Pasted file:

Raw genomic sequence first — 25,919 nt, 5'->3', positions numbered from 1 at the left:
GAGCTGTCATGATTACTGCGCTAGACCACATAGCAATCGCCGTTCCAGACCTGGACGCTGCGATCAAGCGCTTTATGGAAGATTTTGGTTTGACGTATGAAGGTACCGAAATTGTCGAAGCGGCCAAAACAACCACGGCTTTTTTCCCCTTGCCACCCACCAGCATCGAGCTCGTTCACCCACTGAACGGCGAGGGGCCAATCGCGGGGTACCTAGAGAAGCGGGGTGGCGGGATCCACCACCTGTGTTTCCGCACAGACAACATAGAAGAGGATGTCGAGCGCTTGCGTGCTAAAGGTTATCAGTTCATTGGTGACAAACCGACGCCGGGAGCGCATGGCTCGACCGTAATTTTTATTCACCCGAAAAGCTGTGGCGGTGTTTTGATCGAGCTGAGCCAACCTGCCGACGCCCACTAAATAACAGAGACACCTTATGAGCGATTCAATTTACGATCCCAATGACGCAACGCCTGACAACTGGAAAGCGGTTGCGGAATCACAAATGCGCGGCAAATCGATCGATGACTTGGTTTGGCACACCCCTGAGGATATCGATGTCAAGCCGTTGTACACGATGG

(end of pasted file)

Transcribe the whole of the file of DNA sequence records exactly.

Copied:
Raw genomic sequence first — 25,919 nt, 5'->3', positions numbered from 1 at the left:
GAGCTGTCATGATTACTGCGCTAGACCACATAGCAATCGCCGTTCCAGACCTGGACGCTGCGATCAAGCGCTTTATGGAAGATTTTGGTTTGACGTATGAAGGTACCGAAATTGTCGAAGCGGCCAAAACAACCACGGCTTTTTTCCCCTTGCCACCCACCAGCATCGAGCTCGTTCACCCACTGAACGGCGAGGGGCCAATCGCGGGGTACCTAGAGAAGCGGGGTGGCGGGATCCACCACCTGTGTTTCCGCACAGACAACATAGAAGAGGATGTCGAGCGCTTGCGTGCTAAAGGTTATCAGTTCATTGGTGACAAACCGACGCCGGGAGCGCATGGCTCGACCGTAATTTTTATTCACCCGAAAAGCTGTGGCGGTGTTTTGATCGAGCTGAGCCAACCTGCCGACGCCCACTAAATAACAGAGACACCTTATGAGCGATTCAATTTACGATCCCAATGACGCAACGCCTGACAACTGGAAAGCGGTTGCGGAATCACAAATGCGCGGCAAATCGATCGATGACTTGGTTTGGCACACCCCTGAGGATATCGATGTCAAGCCGTTGTACACGATGG